A megachurch pastor in Tennessee received a standing ovation from his Memphis congregation after admitting to and apologising for a previous "sexual incident" with a teenage girl.
Highpoint Church pastor Andy Savage's confession comes on the heels of accusation from Jules Woodson, who claimed the church leader sexually assaulted her decades ago while he was a youth minister at Woodlands Parkway Baptist Church in Texas.
Woodson, who was 17 at the time of the alleged assault, said she was without a ride after spending the evening with friends at the church in the spring of 1998. She said Savage offered to drive her home, but instead drove her to a wooded area where he assaulted her.
"Suddenly Andy unzipped his pants and pulled out his penis. He asked me to suck it. I was scared embarrassed, but I did it," she wrote on Watch Keep. "I remember thinking this must mean that Andy loved me. He then asked me to unbutton my shirt. I did.
"He started touching me over my bra and then lifted my bra up and began touching my breasts."
Woodson recalled that Savage suddenly ran out of the car and fell to his knee, pleading for forgiveness and begging her not tell anyone.
"I remember him pleading, while he was on his knees with his hands up on his head, 'Oh my god, oh my god. What have I done? Oh my god, I'm so sorry. You can't tell anyone Jules, please. You have to take this to the grave with you,'" she wrote.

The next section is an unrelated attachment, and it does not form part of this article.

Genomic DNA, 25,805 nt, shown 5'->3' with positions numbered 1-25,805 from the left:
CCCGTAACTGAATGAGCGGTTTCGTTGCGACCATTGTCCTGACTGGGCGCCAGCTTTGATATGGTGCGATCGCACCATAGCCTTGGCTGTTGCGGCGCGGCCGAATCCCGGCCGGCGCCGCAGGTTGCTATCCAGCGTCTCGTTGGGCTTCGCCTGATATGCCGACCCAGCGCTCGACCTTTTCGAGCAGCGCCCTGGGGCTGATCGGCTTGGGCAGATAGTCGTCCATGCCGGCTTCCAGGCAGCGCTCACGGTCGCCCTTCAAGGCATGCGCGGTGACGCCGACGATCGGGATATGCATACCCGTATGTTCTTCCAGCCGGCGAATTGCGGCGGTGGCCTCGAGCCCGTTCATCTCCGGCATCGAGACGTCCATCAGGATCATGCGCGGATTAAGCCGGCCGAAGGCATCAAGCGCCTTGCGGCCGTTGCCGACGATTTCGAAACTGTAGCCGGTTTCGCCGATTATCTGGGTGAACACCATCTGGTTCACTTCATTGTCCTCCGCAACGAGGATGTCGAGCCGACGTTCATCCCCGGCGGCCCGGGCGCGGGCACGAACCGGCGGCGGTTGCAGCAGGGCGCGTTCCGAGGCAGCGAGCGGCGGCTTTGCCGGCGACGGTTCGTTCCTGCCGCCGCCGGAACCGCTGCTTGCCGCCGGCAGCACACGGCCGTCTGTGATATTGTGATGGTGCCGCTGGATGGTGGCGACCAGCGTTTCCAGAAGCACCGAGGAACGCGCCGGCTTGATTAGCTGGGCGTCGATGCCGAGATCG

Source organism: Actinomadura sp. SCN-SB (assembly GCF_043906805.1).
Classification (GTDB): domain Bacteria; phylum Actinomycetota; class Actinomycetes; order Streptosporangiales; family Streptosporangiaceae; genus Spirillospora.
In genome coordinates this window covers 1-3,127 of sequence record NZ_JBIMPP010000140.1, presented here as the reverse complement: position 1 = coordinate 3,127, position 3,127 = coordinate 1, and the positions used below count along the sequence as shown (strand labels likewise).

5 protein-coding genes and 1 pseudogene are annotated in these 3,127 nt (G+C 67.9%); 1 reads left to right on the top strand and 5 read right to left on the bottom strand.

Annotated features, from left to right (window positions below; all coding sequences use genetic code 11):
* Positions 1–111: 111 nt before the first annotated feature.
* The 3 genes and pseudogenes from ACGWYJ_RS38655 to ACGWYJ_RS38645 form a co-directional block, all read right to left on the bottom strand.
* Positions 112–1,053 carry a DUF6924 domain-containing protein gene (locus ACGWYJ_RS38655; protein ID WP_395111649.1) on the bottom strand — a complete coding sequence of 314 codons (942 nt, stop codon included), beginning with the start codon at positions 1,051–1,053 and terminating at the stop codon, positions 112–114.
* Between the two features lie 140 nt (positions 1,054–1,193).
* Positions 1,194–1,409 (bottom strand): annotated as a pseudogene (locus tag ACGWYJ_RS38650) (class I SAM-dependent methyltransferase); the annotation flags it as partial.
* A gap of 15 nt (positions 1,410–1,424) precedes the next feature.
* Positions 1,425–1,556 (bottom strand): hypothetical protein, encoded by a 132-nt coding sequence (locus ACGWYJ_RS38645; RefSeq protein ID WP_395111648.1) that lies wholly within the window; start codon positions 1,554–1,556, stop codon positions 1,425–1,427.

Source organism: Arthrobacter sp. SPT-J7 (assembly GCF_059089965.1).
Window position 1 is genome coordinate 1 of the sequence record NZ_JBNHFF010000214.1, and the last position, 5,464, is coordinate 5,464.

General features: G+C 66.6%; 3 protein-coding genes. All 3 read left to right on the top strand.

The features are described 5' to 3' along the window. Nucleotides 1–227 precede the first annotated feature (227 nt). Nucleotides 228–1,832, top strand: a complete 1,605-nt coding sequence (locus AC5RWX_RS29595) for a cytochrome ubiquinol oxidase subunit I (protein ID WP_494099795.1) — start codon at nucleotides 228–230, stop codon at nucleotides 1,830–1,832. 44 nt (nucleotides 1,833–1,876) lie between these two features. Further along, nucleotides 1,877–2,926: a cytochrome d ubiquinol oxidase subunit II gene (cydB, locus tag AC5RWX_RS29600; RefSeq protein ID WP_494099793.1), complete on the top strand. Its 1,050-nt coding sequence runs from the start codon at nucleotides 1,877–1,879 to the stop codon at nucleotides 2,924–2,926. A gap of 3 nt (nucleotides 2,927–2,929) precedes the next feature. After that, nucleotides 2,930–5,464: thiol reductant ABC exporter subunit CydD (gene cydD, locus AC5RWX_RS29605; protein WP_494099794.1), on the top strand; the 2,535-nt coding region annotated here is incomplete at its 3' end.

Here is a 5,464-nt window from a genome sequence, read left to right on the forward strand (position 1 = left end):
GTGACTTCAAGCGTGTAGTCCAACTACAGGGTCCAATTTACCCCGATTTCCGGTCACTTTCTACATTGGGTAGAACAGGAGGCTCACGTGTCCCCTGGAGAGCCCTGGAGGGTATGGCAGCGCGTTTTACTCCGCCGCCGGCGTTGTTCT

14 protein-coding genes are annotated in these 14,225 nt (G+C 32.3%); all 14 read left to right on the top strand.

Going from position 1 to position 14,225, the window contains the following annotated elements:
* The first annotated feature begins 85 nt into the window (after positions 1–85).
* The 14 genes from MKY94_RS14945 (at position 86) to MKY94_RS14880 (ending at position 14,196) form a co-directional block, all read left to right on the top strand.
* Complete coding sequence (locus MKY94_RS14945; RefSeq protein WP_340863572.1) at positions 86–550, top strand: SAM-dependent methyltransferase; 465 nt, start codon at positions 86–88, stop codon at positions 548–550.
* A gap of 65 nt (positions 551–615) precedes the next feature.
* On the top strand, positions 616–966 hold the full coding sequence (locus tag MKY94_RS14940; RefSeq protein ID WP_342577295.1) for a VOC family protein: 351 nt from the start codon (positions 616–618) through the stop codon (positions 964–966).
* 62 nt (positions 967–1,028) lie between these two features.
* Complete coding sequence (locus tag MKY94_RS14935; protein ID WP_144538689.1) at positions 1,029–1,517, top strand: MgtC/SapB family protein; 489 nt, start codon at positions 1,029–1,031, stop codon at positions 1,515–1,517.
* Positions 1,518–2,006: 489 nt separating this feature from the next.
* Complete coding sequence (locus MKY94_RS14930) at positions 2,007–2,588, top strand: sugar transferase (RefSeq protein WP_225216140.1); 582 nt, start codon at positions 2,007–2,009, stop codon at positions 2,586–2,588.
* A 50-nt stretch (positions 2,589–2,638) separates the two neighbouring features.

Woodson, who said she was left feeling manipulated and ashamed, discussed the incident with church leadership but police were never told.
Savage commented on the "sexual incident" that he believed had been "dealt with in Texas" over the weekend in a speech that was live streamed on the church's YouTube channel.
"Until now, I did not know there was unfinished business with Jules," he said. "Jules, I am deeply sorry for my actions 20 years ago. I remain committed to cooperate with you toward forgiveness and healing."
Chris Conlee, the lead pastor at Highpoint Church, said he was one of those "hurt by the ripple effect of the consequences of that sin" but maintained he stood by Savage's side. In an official statement, Conlee said the assault was "not new to me or our leadership" and described Savage as one of his "closest friends and partner in ministry".
In an interview with The New York Times, Woodson said the church's idea and its response to Savage was "disgusting". She also said she had spoken to a detective in Texas, although it is unclear whether a statue of limitations would be in effect.